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Carols in December 2016

Fri. 9th December 2016 at 7.30pm

Craigiebuckler Parish Church

 by Alan Cooper

JANE MURRAY: Conductor

ERIKA FAIRHEAD: Piano

ALLAN BICKET: Organ

NATHAN FENWICK: Violin and Piano

RACHEL GROVES: Harp and Flute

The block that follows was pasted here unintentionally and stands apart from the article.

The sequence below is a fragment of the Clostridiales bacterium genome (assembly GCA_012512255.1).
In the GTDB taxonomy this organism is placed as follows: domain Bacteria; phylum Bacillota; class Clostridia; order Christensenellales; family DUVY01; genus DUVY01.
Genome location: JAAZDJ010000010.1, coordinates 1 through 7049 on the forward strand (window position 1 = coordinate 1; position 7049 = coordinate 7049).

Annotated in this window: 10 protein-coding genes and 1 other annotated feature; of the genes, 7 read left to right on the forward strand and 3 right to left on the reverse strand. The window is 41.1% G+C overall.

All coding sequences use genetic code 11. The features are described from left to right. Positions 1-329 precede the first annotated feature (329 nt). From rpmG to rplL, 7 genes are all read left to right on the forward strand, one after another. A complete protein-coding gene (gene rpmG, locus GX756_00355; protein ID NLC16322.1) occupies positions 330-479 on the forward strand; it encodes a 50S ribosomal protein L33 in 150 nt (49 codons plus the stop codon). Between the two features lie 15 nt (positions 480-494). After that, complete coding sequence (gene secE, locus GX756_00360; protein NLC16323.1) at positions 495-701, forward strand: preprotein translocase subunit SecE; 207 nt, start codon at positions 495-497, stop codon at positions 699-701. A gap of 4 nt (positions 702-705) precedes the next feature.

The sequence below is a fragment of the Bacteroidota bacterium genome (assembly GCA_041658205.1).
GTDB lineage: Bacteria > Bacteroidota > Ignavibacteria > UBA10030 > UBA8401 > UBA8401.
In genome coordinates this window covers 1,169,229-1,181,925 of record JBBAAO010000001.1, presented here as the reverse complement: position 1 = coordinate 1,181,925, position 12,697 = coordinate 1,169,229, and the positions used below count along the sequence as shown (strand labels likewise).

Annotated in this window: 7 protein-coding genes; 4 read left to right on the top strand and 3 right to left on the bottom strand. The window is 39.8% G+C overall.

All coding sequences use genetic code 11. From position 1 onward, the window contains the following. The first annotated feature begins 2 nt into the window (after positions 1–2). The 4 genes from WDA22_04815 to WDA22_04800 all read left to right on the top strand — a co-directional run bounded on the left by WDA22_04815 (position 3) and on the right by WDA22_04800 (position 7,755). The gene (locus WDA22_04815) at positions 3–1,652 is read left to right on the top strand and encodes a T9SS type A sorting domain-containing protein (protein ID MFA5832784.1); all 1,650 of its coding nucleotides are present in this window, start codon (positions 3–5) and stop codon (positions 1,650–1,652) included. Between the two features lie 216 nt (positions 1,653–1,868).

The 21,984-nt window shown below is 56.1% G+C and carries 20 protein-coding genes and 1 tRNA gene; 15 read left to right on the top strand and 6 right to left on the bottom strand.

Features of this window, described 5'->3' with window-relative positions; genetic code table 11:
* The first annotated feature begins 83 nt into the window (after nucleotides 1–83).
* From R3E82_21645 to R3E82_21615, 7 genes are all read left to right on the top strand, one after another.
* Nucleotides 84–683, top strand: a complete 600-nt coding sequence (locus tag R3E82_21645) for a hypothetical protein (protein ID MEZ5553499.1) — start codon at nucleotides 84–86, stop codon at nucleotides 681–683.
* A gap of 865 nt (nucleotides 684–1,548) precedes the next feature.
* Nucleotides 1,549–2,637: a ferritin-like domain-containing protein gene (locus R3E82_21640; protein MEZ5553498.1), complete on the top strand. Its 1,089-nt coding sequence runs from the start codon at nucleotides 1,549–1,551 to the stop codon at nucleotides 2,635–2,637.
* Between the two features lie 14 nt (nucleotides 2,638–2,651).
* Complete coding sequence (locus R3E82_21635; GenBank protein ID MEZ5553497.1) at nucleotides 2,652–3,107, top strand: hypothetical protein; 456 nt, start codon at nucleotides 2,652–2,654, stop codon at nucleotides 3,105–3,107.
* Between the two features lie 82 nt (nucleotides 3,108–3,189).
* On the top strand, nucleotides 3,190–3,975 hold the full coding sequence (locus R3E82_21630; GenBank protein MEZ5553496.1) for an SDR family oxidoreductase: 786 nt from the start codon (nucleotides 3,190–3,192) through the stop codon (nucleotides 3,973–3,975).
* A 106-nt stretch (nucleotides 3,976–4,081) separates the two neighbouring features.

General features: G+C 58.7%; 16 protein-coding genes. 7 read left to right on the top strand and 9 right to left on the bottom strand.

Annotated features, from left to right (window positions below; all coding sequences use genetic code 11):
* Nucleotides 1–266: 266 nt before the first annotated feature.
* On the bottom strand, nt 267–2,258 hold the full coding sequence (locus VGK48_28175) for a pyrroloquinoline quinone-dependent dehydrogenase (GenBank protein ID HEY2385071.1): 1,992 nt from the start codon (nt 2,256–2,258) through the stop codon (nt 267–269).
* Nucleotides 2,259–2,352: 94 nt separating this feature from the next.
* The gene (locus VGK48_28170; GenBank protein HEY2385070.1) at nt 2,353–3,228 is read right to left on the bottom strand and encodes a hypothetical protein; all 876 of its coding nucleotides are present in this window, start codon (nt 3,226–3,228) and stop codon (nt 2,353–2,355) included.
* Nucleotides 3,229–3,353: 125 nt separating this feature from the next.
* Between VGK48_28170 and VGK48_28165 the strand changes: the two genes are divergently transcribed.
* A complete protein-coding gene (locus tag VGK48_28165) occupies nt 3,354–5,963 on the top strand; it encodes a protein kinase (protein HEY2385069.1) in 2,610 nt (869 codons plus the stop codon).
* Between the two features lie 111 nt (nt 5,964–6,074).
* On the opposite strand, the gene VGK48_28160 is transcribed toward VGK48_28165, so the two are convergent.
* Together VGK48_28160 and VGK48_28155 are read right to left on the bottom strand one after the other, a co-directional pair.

Nearing the end of their sixtieth year, the Aberdeen Orpheus Choir founded by Alex Elrick in 1956 is in good hands under their congenial and warm hearted conductor Jane Murray. She made the capacity audience that turned out to hear the choir feel so welcome. We all really wanted to please her by joining heartily in those carols which invited audience participation. The choir seems to have more men these days and they were on raised platforms so we could see as well as hear them. The result was that the choral performances were particularly richly blended and especially in the final carol, Lo! He comes with clouds descending, the choral singing was thrilling and all encompassing even before the huge audience joined in the final verse. The choir, singing their hearts out, looked as if they were really enjoying themselves. The concert opened with a well known hymn, Rejoice the Lord is King. The tune was familiar but the organ introduction played by Allan Bicket was complex and quite modern – a really nice surprise. Jane Murray had invited two young guest musicians to take part in the concert. Harpist and flautist Rachel Groves has appeared with the choir before and it was great to welcome her back. She had a very special gift for the choir in her capacity not only as a performer but as a composer. Along with her, Nathan Fenwick was another young accomplished musician playing not just violin but later in the concert, piano as well. The two of them, Rachel on flute and Nathan on violin joined with pianist Erika Fairhead in accompanying the choir in Hosanna! Blessed is He who comes, by Constantin Christian Dedekind, a German poet, dramatist, librettist, composer and bass singer of the Baroque Era. This was an unusual piece but with the blend of instruments and choir an absolutely delightful one. It was followed by Glory now to Thee be given, by J. S. Bach, a more familiar work sung with particularly refined balance by the choir. We all joined with a will in O come, all ye faithful, before the choir delighted us with the first of two pieces by John Rutter, the Sans Day Carol, the words of which are related to the Holly and The Ivy but with a different and equally attractive tune. As in last year’s concert Graeme and Karen Morrice were drafted in from the choir as incidental percussionists in Tomorrow shall be my dancing day. The male voices excelled in Mendelssohn’s There shall a star from Jacob come forth from Christus and then Silent Night was twinned with a modern carol Night of Silence. This was a gorgeous combination given an extra lift by the accompanying blend of both piano and organ. The second half of the concert opened with an award winning composition by Rachel Groves. Her carol Joy, composed for her father Jonathan who sings in the tenor section of the Orpheus Choir was voted joint winner by the judges of the Times Carol Competition. We were honoured to be hearing its world première even before it is performed in London. It was a beautifully well crafted piece with an attractive and expressive melody and splendid choral crescendos sung beautifully by the choir. It sat well alongside three Christmas classics by composers whose names are associated with particularly attractive choral settings, Bob Chilcott, Eric Whitacre and of course John Rutter. A Christmas concert just isn’t a Christmas concert without John Rutter. A traditional Shaker Hymn, Simple Gifts, which has been used by several composers in particular Aaron Copland, was next. Rachel and Nathan gave the choral singing a special touch of colour in this piece with their contributions. Deck the hall was sung unaccompanied by the choir displaying the perfection of their blend followed by I will lead you home, by Chris Eaton and Amy Grant. It had a particularly delightful introduction for flute and piano. This led up to that glorious choral performance of Lo! He comes with clouds descending, and to send us on our way rejoicing, God Bless us every one, from Disney’s “A Christmas Carol” What an amazing concert to have everything from J. S. Bach to the film composer Alan Silverstri and all of it sitting so well together. Well done Jane Murray. But that was not all; our excellent guest soloists entertained us royally with two solo items each. Rachel gave us a performance on harp of Debussy’s First Arabesque, originally written for piano. I’m sure Debussy himself would have been delighted with Rachel’s performance; it worked so well on harp. In the second half, Rachel played a piece entitled Baroque Flamenco by Deborah Henson-Conant. The spirit of the flamenco was all there in this exciting atmospheric piece, even the stamping of the dancer’s feet was recreated on the body of the harp used as a percussion instrument. Nathan gave us a wonderfully well detailed performance of Bach’s Allemande from the Partita No.1 in b minor, BWV 1002 for solo violin and in the second half he moved to piano in a rousing performance of the Rhapsody Op.79 no.2 in g minor by Brahms. No one can say that this concert didn’t have something to please every taste. I look forward to the Choir’s summer concert at the end of May when their special guest will be the ace guitarist Ian Watt.

 

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